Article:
Sales at Asos increased 118% year-on-year for the nine weeks to 16 January, and the retailer, which sells cheap versions of celebrities' gear, announced profits for the year will be ‘in line' with expectations.
It shows that it will take more than a mere recession to stop young people's desire to ape celebrities. Roughly half of Asos' customers are under 25, and therefore tend to have more cash to fritter away on non-essentials, like vain attempts to look like their favourite stars. Christmas's biggest seller at Asos, or As Seen On Screen as it was originally known, was black high-shine leggings - as seen adorning the likes of Kate Moss.
Chief exec Nick Robertson pointed to his company's strong foundation: ‘We are the two things that are faring better at the moment: the internet and younger fashion. We tick both the boxes.' By last week, Asos had 1.2 million active users, up 112% on a year ago.
But it's not just online fashion retailers who are doing well. While Next and M&S had a Christmas to forget, at the less fashionable end of the high street, discount clothes shop Matalan reported a decent Christmas - posting a 5.9% rise in like-for-like sales. Indeed, if you're not going to capture the under-25s, by combining online retail with celebrity stylings, it seems the next best thing right now is to offer clothes on the cheap.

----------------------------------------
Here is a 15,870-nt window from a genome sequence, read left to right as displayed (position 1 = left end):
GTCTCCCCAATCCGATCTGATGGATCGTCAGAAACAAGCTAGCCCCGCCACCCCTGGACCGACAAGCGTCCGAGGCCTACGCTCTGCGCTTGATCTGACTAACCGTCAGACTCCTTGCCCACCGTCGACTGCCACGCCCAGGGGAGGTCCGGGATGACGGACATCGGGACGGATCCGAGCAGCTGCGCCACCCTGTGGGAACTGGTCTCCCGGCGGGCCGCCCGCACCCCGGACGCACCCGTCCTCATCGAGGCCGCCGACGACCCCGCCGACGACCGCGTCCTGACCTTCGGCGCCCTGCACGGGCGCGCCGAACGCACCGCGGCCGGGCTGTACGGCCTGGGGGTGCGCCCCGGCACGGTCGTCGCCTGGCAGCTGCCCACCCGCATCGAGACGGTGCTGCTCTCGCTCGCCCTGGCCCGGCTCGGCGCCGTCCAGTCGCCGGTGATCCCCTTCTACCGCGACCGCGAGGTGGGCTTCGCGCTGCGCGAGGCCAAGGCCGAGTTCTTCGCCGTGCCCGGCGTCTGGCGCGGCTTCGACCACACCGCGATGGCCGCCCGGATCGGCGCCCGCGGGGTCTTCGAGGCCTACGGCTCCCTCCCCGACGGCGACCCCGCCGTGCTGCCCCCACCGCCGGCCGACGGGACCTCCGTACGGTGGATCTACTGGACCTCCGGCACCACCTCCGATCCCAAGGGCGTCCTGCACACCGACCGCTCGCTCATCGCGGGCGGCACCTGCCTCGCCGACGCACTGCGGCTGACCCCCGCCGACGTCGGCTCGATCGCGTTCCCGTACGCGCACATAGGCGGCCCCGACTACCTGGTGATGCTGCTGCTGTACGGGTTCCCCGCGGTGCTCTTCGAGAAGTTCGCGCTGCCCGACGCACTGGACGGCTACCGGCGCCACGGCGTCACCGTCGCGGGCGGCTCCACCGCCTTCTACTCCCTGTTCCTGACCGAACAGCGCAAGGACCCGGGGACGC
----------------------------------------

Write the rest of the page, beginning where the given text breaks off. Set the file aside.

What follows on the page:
Not that it seems particularly expensive to pull off that celebrity style. Judging from those gracing today's tabloids, the next big look could be Madonna's, which seems to involve simply stapling two sheets of plain foolscap across your chest; or perhaps pulling on a massive pair of pants and giving yourself a wedgie - a trick favoured by current number one Lady Gaga. Glamorous stuff.
In today's bulletin:
President Barack Obama's poisoned chalice
Deflation worries grow - but RBS bounces back
Burberry downsizes as progress checked
Asos boosted by young trendies
Editor's blog: The problem with British cars